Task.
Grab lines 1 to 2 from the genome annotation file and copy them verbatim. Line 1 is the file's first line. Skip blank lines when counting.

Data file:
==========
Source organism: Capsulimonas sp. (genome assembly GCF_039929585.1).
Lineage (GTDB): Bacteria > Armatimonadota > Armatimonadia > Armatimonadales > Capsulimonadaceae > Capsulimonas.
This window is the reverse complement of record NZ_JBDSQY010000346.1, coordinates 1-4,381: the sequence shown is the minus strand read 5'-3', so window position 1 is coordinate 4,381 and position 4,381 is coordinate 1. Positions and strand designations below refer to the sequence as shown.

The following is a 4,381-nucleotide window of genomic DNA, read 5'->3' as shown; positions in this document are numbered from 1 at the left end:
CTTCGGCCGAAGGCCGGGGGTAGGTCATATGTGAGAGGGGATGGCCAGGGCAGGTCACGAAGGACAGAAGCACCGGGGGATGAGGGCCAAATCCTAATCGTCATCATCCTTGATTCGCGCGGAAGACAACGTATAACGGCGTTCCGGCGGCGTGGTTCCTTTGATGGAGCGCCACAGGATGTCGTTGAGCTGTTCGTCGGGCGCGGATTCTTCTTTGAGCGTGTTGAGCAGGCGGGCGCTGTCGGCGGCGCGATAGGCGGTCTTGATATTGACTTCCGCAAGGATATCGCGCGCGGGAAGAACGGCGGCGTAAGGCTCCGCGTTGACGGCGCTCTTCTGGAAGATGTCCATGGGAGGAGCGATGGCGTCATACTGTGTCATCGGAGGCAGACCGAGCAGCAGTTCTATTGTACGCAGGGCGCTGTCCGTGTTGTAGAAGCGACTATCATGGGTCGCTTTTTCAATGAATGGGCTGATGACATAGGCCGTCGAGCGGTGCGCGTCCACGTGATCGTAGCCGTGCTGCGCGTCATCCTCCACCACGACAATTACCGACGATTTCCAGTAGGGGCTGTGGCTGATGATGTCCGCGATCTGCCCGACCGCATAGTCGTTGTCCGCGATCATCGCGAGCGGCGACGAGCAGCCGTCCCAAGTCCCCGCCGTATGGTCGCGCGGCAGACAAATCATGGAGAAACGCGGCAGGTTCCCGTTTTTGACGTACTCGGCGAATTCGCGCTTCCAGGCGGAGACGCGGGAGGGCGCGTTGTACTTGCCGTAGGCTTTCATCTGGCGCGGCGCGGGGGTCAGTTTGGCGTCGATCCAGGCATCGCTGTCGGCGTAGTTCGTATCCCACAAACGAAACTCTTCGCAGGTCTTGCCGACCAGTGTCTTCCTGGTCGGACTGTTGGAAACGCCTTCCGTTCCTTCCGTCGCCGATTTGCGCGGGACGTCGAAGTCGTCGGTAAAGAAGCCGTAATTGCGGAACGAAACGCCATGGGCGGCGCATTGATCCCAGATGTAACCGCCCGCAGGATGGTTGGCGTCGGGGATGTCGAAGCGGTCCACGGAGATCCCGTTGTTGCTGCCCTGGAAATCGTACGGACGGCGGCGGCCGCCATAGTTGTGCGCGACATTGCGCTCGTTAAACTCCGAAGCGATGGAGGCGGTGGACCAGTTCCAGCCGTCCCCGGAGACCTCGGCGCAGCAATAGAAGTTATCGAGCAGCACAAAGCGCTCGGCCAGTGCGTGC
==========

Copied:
Source organism: Capsulimonas sp. (genome assembly GCF_039929585.1).
Lineage (GTDB): Bacteria > Armatimonadota > Armatimonadia > Armatimonadales > Capsulimonadaceae > Capsulimonas.